After calling and speaking with a Hotline Counselor, Ms. Daniels was connected with MTO’s Eviction Prevention Specialist (EPS). Because Ms. Daniels’ landlord had already filed an eviction against her, the EPS knew time was of the essence, and knew that while Ms. Davis had a “good case”, it could be very difficult for her to win it on her own. She would need an attorney. With this in mind, the EPS fast-tracked Ms. Daniels case to the Lawyers Committee for Better Housing (LCBH). MTO and LCBH have formed a partnership to combat the eviction crisis, deploying a new joint intake form and streamlining the referral process. LCBH swiftly accepted Ms. Daniels case, and represented Ms. Davis in court, not only winning the case, but also sealing the public record. 

Today, Ms. Daniels is safe and recovering in a warm apartment – without the stain of eviction on her record – thanks to fast action and an Eviction Prevention partnership that works to address evictions proactively at their earliest point. Evictions are a scourge to our communities, deepening poverty and segregation, and must be addressed head on if we want to bring justice to Chicago’s working class communities and begin to solve the housing crisis that affects so many of Chicago’s families. 

If you or anyone you know is facing the threat of eviction, please call MTO at 773-292-4988.

Healthy and affordable housing for ALL!

Water damage in the restroom ceiling

Tenants living in buildings owned by the Better Housing Foundation continue to experience uncertainty even as the City of Chicago building court system attempts to make rulings intended to improve their housing via appointment of limited receivers. Despite these decisions, sometimes tenant concerns can get lost in the shuffle. One such family – the Finkle’s – reached out to Amy de la Fuente, one of MTO’s court advocates, about mold, mushrooms and water damage in their unit. Mrs. Finkle hear about MTO when her neighbor attended building court the previous month After speaking with Amy, Mrs. Finkle asked her son to email photos of the unit conditions to Amy, who in turn shared the photos with the program officer from CIC in charge of the building. Mrs. Finkle, who is wheelchair bound, also encouraged her son to attend court on her behalf to speak about the conditions.

Young Mr. Finkle, who suffers from asthma, attended court. He met with Amy and prepared his talking points. When the judge called his building, he and several neighbors from the building stepped forward to ask questions and express their concerns. With Amy by his side, Mr. Finkle advocated to safe, decent and healthy housing for himself and his mother. The judge, city attorney and program officer all listened and asked questions. The judge granted the temporary receiver authorization to make repairs related to water damage and to relocate tenants as necessary. As he left the courtroom, Mr. Finkle turned to Amy, shook her hand and said, “Thank you. Thank you so much.”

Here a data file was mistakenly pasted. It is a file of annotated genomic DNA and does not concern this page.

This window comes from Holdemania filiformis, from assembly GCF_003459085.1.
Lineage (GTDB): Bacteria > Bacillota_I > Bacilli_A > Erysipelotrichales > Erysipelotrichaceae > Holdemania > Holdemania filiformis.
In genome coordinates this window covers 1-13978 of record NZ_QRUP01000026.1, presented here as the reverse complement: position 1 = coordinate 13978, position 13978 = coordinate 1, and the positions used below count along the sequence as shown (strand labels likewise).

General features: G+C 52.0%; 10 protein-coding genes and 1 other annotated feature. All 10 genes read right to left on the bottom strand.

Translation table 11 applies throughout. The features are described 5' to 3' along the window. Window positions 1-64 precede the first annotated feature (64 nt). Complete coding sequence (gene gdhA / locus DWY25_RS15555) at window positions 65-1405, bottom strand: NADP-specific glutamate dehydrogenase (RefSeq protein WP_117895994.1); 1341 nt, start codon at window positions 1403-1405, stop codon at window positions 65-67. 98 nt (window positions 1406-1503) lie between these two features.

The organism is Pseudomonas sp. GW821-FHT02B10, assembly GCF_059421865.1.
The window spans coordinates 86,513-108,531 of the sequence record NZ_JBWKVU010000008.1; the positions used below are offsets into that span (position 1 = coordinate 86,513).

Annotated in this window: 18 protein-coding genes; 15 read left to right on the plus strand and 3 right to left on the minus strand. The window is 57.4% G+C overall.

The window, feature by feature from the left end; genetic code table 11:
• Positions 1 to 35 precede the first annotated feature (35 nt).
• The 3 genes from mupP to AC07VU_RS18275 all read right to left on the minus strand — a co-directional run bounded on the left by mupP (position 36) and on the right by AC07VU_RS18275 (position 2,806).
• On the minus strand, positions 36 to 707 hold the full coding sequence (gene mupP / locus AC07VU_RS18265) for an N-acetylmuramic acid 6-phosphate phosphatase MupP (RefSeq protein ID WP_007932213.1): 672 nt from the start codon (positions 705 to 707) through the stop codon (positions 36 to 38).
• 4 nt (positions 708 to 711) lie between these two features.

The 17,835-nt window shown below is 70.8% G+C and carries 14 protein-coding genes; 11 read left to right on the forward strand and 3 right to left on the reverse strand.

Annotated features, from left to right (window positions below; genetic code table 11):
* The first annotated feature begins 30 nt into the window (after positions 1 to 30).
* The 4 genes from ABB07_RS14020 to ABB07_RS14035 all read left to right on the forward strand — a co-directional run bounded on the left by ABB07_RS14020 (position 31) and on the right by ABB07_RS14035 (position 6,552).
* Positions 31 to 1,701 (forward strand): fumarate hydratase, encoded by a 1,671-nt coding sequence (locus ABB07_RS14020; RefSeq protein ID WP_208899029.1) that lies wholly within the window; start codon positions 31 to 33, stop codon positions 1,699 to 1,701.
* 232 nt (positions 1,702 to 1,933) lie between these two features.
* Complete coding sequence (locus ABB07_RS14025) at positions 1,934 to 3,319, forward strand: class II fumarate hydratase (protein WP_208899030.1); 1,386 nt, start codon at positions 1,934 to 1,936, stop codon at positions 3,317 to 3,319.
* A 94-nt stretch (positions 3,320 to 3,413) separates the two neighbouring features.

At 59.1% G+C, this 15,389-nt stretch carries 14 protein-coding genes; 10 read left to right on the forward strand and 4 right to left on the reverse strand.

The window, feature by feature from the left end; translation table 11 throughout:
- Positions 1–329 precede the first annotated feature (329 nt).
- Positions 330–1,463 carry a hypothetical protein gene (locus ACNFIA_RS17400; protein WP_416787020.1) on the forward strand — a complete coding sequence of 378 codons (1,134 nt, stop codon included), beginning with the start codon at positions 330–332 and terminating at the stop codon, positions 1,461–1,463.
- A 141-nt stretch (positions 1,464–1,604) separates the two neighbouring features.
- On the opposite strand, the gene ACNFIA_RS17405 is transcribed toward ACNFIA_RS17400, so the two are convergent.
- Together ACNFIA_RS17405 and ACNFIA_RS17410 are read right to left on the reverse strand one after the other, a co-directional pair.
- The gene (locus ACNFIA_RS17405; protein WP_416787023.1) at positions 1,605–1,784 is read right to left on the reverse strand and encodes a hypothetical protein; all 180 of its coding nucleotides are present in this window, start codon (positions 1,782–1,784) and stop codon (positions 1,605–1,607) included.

Active leaks and water damage from the ceiling to the wall.

MTO and their partner agency, the Community Investment Corporation, have worked diligently for the past nine months to help preserve affordable housing and keeps tenants stably housed in over 75 Better Housing Foundation buildings. Their work, coupled with strong tenant advocacy, like that of the Finkle family, has led to positive outcomes for residents living in these buildings.

After Protest, Housing Commissioner Commits New Task Force to work with ‘Our Home, Chicago’ legislation

Demonstrators outside of “Eight Eleven Uptown” on Thursday afternoon.

MTO and its allies in the Our Homes Chicago coalition, protested Thursday outside of 811 W Montrose, the site of a luxury development in Uptown that received $16 million in public TIF money despite opting out of the city’s affordable housing requirements. According to the Coalition, Alderman Cappleman received $36,000 in campaign donations from the developer, JDL, in exchange for arranging the TIF handout. It’s this pay-to-play culture of corruption that is driving the housing crisis in Chicago, causing massive increases in rent and property taxes, gentrification, and displacement. The Our Homes Chicago ordinances are a package of transformative affordable housing laws that would create inclusive, equitable development and the integration of affordable housing into all 50 wards.

City Housing Commissioner Marisa Novara committed Thursday that the City’s new Task Force to reform the Affordable Requirements Ordinance will consider the CHI Coalition’s Our Homes, Chicago Legislation.  25 Aldermen have urged the Mayor’s Task Force to take the Development for All Ordinance as the Task Force’s official starting point for reforming the ARO. We look forward to participating.